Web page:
of Keeping It Simple, Stupid?

It was always odd that the hot cat, doesnt even have a forced cooling system of some sort
cooling is entirely passive!
George Simplicio Hody

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Safety systems should be entirely passive. Fukushima had a forced cooling system to control the reactor
during a crisis, and look what happened to that. Do you realise that no country in the world, other than
Japan, would allow a modern nuclear reactor to be cooled (during a crisis) in this manner? Unfortunately,
the consequences of this oversight were completely predictable (at least for the rest of the world). It was,
and still is, a dumb idea. What happens when theres a power cut? Maybe a costly and entirely
unnecessary back-up generator, Mr Robinson?

Another way to look at the absurdity of needing controlled heat to stabilise a temp-dependent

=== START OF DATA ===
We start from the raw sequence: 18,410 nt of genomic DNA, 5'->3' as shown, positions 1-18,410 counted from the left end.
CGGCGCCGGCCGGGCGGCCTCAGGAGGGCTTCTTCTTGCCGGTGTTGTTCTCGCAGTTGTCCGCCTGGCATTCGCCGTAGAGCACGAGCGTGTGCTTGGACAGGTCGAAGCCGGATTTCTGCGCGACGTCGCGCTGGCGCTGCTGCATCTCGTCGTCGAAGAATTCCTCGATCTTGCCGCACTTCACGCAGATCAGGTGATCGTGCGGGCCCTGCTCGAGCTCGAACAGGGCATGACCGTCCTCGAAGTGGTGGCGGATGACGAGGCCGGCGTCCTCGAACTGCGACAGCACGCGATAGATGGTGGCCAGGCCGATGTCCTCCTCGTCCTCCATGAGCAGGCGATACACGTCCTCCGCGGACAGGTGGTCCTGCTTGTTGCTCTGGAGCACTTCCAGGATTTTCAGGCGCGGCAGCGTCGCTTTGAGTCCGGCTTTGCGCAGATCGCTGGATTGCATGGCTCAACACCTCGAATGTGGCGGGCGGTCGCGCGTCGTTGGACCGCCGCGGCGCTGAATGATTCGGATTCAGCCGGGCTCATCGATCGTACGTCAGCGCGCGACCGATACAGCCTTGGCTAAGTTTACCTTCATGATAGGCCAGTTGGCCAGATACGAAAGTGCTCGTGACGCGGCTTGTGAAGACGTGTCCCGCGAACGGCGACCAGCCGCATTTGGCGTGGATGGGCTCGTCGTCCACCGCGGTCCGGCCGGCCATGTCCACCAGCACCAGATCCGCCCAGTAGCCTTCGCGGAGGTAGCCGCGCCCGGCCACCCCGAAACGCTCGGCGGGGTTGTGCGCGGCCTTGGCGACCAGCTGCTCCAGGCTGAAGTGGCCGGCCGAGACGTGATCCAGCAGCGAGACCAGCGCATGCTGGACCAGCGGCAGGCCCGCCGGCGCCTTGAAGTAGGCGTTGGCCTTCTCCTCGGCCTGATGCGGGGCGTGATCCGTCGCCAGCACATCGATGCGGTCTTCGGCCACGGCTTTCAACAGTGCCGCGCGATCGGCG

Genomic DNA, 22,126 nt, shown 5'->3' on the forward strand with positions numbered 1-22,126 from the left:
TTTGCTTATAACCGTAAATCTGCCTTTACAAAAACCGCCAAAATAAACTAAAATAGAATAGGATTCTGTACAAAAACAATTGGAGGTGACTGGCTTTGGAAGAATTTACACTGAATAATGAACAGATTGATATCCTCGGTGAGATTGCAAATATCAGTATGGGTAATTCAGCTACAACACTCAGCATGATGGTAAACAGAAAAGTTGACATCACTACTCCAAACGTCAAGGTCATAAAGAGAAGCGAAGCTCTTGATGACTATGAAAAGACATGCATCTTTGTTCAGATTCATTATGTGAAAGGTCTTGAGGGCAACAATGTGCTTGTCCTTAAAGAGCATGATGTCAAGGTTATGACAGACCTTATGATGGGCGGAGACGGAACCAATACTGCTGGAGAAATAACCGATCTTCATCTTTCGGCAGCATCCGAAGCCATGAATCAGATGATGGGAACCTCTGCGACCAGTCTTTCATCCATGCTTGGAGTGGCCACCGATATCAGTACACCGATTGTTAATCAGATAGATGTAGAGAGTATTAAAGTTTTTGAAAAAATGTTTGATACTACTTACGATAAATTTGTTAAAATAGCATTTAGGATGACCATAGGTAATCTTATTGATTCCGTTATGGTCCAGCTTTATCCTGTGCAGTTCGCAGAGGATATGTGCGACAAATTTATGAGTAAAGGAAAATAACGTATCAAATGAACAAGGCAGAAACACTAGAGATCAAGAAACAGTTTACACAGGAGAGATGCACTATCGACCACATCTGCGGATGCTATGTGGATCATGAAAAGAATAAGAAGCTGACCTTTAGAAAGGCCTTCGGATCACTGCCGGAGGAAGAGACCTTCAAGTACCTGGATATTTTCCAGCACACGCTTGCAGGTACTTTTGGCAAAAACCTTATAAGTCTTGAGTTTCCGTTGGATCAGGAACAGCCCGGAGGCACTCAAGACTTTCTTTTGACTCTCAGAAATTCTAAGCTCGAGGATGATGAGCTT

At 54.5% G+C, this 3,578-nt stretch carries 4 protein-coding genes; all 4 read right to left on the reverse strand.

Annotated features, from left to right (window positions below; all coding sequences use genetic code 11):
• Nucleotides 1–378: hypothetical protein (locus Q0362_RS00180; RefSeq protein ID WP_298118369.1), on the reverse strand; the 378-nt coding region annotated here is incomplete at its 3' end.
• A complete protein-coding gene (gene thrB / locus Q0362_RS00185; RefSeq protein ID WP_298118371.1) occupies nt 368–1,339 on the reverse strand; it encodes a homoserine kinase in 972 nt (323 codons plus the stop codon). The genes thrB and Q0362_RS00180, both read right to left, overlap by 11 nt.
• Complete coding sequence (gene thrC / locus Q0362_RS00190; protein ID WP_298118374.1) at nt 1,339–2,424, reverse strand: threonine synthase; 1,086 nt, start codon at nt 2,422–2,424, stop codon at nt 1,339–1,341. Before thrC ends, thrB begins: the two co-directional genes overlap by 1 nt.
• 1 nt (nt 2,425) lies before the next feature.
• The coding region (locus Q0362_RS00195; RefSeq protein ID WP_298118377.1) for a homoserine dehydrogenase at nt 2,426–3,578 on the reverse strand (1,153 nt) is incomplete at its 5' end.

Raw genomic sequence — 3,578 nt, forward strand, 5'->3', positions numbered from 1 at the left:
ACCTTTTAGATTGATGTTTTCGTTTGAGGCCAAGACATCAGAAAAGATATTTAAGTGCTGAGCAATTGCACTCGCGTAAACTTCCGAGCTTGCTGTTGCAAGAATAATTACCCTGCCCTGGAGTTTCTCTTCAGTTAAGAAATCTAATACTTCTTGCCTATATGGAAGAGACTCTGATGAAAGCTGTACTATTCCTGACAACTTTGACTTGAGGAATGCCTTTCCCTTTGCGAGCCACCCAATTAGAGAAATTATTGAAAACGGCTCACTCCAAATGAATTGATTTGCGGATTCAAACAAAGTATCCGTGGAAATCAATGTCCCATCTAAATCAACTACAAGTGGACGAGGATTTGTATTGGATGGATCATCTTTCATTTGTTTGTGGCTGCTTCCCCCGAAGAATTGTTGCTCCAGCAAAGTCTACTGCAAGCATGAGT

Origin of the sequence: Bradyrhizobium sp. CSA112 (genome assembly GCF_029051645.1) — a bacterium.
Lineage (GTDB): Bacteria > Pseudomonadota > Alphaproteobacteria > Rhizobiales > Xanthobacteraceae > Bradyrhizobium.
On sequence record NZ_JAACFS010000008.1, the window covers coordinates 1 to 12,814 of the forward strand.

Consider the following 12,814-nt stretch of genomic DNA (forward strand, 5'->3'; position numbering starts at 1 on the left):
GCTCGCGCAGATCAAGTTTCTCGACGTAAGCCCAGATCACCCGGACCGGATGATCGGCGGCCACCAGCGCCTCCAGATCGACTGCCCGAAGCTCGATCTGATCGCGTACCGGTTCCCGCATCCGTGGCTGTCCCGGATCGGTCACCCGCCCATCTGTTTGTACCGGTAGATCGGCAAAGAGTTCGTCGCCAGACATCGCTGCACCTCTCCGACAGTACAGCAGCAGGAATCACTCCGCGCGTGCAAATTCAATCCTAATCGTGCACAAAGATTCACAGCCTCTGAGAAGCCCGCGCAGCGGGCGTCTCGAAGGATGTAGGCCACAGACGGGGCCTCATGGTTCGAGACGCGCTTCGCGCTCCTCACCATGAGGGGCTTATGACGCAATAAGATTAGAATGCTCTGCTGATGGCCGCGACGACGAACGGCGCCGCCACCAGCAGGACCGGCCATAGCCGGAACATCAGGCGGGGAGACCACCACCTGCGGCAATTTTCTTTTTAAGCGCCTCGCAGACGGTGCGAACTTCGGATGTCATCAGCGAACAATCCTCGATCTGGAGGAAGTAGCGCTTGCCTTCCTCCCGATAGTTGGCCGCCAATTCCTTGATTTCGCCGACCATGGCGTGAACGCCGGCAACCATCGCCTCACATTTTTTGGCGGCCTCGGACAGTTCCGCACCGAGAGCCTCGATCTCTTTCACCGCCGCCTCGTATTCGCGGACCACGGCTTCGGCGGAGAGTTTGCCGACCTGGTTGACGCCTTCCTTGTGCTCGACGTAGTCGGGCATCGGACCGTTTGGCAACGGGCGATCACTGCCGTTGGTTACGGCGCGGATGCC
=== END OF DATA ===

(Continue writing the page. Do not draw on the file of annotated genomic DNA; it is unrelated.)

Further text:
exothermic reaction: With controlled heat the max power stabilisation is equal to the maximum
power in.
With controlled (liquid or radiant) cooling the max power stabilisation is equal to whatever the
cooling system can manage and much larger.
And, of course, controlled liquid cooling gives you a simple way to extract your heat. Temperature
control in a PID loop can then be used to modulate power out.
T. Clarke

As shown in the example above, statements about maximum power stabilisiation being only equal to
power in, are incorrect: A relatively small heat input can drive the fuel temperature over its full
working range, regardless of how much additional heat the fuel is producing.
The effect of the PID controller would be reduced by the vastly increased reset-time inherent in the
solution proposed above, due to the large capacitance positioned between the controlled variable (the
fuels temperature) and the control input (the cooling water). One would have to choose between a
relatively unstable fuel temperature, or instability in the rate of power delivered to the customers process,